In this extraordinary moment, we college publications must revisit professional codes of ethics and develop principles in keeping with the ethical reporting of protests. College journalism, like the media writ large, must be properly equipped to fulfill its mission of making as much information available to the public while minimizing harm. While most students are away from campus due to the global pandemic, recent debates underline the importance of formulating principles ahead of time rather than mitigating harm after it has already been done. We will outline key areas that college publications should consider. The answers to these questions need to be carefully deliberated on by each college publication, given circumstances that vary from the size of its readership to the composition of its staff.
There are few words to express the sorrow, heartbreak and outrage that the last few weeks have brought. The University’s failure to provide universal support has only compounded the stressors of an already unprecedented quarter.
We hope these resources help guide potential allies toward becoming anti-racist. We also hope to specifically highlight the importance of fighting the racism that impacts Black individuals at Stanford.
While Stanford must comply with the new Title IX rules, we believe there are two steps the administration can take to minimize the harm these changes will cause: the implementation of a commenting period and an exploration of the various ways compliance to new Title IX regulations can take place.
After interviewing and reviewing the platforms of those who applied for our endorsement, here are the candidates who we believe deserve your vote on May 18.
We believe this is necessary for two reasons: the uncertainty of the future test calendar and the inequitable access students have to educational and preparatory resources at this time.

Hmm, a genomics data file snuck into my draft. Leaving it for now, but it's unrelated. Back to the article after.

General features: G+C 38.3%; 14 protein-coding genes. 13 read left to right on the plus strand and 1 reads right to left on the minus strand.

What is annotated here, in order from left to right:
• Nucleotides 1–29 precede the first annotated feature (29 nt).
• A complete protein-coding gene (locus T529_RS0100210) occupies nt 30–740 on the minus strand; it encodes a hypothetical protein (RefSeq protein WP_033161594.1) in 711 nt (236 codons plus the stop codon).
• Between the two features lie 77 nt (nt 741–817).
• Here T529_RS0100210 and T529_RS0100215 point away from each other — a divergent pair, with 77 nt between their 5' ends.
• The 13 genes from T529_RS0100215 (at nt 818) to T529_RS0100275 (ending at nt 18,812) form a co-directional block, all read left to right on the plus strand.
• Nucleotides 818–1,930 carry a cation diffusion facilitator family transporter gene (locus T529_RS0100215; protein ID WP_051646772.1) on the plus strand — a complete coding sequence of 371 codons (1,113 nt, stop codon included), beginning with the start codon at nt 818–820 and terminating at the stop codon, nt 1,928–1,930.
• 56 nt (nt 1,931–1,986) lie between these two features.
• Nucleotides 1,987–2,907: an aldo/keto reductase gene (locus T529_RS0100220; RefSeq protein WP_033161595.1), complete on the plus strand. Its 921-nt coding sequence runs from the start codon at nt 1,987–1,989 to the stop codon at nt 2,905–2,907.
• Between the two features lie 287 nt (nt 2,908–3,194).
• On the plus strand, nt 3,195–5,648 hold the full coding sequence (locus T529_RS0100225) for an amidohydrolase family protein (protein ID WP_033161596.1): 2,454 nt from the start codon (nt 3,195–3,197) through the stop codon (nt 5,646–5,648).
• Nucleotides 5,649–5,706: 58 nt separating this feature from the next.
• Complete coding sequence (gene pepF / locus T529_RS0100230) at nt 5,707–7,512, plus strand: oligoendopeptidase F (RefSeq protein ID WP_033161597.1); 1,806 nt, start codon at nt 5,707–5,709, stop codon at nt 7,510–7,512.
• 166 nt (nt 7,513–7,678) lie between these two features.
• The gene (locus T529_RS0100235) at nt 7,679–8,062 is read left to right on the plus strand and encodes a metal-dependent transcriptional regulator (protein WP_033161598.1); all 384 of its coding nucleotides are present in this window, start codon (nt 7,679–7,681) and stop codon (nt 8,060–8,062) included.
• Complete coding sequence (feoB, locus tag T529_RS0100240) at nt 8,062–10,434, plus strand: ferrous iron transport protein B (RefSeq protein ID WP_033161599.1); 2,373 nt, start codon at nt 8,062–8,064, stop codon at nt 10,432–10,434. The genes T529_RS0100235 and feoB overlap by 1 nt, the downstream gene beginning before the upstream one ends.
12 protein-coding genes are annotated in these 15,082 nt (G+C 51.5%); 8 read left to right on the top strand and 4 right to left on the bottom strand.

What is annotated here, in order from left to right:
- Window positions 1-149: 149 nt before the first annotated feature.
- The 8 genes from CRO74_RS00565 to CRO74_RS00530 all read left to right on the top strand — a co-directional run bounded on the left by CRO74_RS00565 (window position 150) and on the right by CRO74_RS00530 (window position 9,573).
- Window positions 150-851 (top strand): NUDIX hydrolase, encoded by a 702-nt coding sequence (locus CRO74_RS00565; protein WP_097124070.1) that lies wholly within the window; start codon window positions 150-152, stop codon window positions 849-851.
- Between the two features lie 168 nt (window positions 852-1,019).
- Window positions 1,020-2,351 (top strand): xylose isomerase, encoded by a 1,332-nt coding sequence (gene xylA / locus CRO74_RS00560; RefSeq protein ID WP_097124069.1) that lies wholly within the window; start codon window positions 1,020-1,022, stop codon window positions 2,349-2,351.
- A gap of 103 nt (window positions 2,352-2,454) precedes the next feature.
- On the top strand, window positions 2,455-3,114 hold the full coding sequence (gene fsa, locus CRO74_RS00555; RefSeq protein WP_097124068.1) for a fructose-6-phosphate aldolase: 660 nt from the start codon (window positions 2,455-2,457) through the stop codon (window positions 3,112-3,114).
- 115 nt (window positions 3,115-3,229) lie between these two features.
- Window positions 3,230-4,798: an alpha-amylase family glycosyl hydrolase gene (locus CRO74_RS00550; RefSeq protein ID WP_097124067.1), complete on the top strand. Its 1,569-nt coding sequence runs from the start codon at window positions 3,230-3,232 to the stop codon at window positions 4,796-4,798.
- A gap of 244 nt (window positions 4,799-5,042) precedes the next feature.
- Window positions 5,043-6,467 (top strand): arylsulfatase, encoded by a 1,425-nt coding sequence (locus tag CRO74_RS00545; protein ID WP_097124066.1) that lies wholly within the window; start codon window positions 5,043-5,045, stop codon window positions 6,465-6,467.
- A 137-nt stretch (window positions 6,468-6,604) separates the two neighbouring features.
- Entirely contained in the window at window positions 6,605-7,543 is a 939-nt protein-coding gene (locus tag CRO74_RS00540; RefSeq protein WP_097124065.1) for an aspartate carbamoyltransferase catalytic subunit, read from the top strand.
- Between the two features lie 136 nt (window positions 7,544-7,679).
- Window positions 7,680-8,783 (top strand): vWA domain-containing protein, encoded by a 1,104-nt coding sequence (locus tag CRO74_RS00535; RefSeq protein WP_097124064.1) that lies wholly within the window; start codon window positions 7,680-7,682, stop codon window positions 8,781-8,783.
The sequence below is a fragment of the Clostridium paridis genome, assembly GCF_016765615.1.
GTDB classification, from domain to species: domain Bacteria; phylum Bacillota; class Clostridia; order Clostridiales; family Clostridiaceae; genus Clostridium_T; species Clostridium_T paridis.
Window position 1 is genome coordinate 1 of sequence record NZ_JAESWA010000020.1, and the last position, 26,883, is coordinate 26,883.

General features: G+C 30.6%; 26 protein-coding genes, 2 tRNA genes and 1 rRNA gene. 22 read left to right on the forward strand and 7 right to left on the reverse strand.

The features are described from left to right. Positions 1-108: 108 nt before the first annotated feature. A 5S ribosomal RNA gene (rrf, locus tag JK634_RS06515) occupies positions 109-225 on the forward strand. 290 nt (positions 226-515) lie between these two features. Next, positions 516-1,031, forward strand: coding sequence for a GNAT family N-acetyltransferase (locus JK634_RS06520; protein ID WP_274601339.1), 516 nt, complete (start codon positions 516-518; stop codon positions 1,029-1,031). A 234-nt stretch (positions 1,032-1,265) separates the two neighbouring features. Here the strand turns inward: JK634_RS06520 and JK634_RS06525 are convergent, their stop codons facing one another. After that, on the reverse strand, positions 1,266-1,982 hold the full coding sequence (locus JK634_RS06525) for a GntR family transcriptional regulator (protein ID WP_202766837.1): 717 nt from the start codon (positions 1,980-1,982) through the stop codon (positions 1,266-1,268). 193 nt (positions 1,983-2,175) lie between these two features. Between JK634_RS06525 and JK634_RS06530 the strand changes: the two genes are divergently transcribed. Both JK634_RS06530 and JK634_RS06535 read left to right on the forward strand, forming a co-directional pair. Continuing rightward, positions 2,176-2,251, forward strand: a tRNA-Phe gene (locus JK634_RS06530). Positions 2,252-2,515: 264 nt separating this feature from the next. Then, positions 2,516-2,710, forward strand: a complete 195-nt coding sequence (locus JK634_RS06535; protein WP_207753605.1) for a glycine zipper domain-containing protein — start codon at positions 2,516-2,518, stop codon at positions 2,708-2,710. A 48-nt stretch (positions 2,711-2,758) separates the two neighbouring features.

Whatever steps S/NC grading takes in the direction of equity, it will take a much more concerted effort to reach this goal.
Given continued uncertainty as to how spring quarter will unfold and the great pressures that Stanford's decisions have already placed on students, the University’s stance on spring tuition has been strikingly obdurate and insufficient. We call on the administration to lower tuition rates and change financial aid policy in light of the present circumstances.
We think the administration is moving in the right direction by giving instructors flexibility to grant incompletes and extensions. But we feel this policy does not go far enough in providing necessary relief to both students and faculty during this increasingly uncertain time.
Experts do not always get things right, but few if any undergraduates can claim to rival the expertise that is direly needed to confront this pandemic. With the number of coronavirus cases increasing by the day in Santa Clara County, now is the time to place our trust in the administration’s guidance.
As an Editorial Board, we worry that this community’s most vulnerable populations are not being adequately recognized in the response to the spread of COVID-19.
It is distressing that the University has remained silent about its plans for spring quarter, saying little in its online health updates beyond assuring students that “the university will remain open.”
She has served with distinction in the House of Representatives for more than 27 years, and no other candidate has come close to her political experience or policy knowledge.
Our elected officials are entrusted with representing constituents on important political matters, bringing issues into the public eye and elevating their urgency to higher authorities who can enact change. But when a representative neglects to carry out their charge diligently and respectfully, there are mechanisms in place for their removal. The Undergraduate Senate of the…